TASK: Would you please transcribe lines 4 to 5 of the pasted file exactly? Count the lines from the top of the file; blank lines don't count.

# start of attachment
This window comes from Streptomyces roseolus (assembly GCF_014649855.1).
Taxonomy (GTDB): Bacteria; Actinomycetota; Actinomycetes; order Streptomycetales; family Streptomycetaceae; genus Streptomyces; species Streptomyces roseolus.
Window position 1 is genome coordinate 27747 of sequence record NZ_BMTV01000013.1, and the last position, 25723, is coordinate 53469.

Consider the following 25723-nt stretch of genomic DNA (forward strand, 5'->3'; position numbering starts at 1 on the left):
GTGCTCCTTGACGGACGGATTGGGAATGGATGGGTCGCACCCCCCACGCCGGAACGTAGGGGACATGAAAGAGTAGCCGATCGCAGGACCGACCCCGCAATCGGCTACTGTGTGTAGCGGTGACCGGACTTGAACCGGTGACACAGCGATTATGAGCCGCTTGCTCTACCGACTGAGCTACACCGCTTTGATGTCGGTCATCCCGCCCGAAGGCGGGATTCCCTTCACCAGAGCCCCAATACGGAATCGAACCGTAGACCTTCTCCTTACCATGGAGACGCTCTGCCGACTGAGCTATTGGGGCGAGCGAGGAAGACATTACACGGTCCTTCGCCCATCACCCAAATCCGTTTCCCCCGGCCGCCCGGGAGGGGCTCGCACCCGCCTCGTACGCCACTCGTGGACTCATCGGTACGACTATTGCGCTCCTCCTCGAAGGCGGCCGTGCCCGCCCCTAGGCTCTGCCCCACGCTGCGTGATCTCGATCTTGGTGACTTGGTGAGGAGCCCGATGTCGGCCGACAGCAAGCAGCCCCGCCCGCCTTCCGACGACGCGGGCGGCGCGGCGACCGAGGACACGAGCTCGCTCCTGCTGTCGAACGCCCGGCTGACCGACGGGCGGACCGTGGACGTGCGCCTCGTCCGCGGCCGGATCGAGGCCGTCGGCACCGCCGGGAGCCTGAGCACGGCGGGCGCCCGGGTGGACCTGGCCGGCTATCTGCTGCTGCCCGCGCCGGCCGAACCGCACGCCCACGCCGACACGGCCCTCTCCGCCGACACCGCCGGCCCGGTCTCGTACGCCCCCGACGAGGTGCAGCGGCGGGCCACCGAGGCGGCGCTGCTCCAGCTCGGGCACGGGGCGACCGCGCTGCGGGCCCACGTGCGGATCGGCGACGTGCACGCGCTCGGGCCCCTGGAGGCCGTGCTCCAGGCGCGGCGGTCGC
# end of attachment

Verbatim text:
Consider the following 25723-nt stretch of genomic DNA (forward strand, 5'->3'; position numbering starts at 1 on the left):
GTGCTCCTTGACGGACGGATTGGGAATGGATGGGTCGCACCCCCCACGCCGGAACGTAGGGGACATGAAAGAGTAGCCGATCGCAGGACCGACCCCGCAATCGGCTACTGTGTGTAGCGGTGACCGGACTTGAACCGGTGACACAGCGATTATGAGCCGCTTGCTCTACCGACTGAGCTACACCGCTTTGATGTCGGTCATCCCGCCCGAAGGCGGGATTCCCTTCACCAGAGCCCCAATACGGAATCGAACCGTAGACCTTCTCCTTACCATGGAGACGCTCTGCCGACTGAGCTATTGGGGCGAGCGAGGAAGACATTACACGGTCCTTCGCCCATCACCCAAATCCGTTTCCCCCGGCCGCCCGGGAGGGGCTCGCACCCGCCTCGTACGCCACTCGTGGACTCATCGGTACGACTATTGCGCTCCTCCTCGAAGGCGGCCGTGCCCGCCCCTAGGCTCTGCCCCACGCTGCGTGATCTCGATCTTGGTGACTTGGTGAGGAGCCCGATGTCGGCCGACAGCAAGCAGCCCCGCCCGCCTTCCGACGACGCGGGCGGCGCGGCGACCGAGGACACGAGCTCGCTCCTGCTGTCGAACGCCCGGCTGACCGACGGGCGGACCGTGGACGTGCGCCTCGTCCGCGGCCGGATCGAGGCCGTCGGCACCGCCGGGAGCCTGAGCACGGCGGGCGCCCGGGTGGACCTGGCCGGCTATCTGCTGCTGCCCGCGCCGGCCGAACCGCACGCCCACGCCGACACGGCCCTCTCCGCCGACACCGCCGGCCCGGTCTCGTACGCCCCCGACGAGGTGCAGCGGCGGGCCACCGAGGCGGCGCTGCTCCAGCTCGGGCACGGGGCGACCGCGCTGCGGGCCCACGTGCGGATCGGCGACGTGCACGCGCTCGGGCCCCTGGAGGCCGTGCTCCAGGCGCGGCGGTCGC